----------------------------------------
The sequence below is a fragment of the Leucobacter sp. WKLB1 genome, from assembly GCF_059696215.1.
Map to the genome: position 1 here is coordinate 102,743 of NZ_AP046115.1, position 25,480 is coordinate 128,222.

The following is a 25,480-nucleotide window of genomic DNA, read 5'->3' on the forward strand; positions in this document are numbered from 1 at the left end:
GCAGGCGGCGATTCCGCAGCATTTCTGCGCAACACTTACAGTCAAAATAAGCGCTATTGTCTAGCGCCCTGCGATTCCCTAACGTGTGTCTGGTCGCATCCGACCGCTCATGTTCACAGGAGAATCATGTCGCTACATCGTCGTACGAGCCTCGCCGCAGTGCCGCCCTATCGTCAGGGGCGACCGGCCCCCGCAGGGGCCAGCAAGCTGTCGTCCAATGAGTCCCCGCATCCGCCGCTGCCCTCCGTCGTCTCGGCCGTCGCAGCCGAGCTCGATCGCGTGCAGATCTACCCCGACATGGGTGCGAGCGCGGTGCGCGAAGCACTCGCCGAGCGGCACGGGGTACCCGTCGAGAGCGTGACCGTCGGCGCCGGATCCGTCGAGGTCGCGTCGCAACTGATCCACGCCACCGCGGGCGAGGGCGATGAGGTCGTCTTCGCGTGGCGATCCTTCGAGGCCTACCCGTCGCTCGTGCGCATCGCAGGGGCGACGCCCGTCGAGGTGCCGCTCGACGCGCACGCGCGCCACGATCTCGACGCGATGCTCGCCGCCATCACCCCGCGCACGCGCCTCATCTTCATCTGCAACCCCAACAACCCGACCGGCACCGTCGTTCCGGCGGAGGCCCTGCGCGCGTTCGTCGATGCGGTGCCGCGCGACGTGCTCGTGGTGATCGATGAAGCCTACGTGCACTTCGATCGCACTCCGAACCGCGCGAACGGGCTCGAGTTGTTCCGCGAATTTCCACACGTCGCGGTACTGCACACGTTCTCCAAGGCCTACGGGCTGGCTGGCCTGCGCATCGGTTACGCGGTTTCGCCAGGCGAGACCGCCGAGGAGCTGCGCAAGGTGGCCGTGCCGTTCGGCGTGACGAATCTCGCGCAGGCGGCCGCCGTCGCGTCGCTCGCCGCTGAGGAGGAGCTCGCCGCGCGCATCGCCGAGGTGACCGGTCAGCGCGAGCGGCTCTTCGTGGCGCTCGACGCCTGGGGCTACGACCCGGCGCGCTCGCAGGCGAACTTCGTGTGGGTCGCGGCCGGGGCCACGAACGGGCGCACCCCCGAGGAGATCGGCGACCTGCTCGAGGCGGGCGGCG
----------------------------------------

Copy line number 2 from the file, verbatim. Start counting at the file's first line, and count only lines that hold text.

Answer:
Map to the genome: position 1 here is coordinate 102,743 of NZ_AP046115.1, position 25,480 is coordinate 128,222.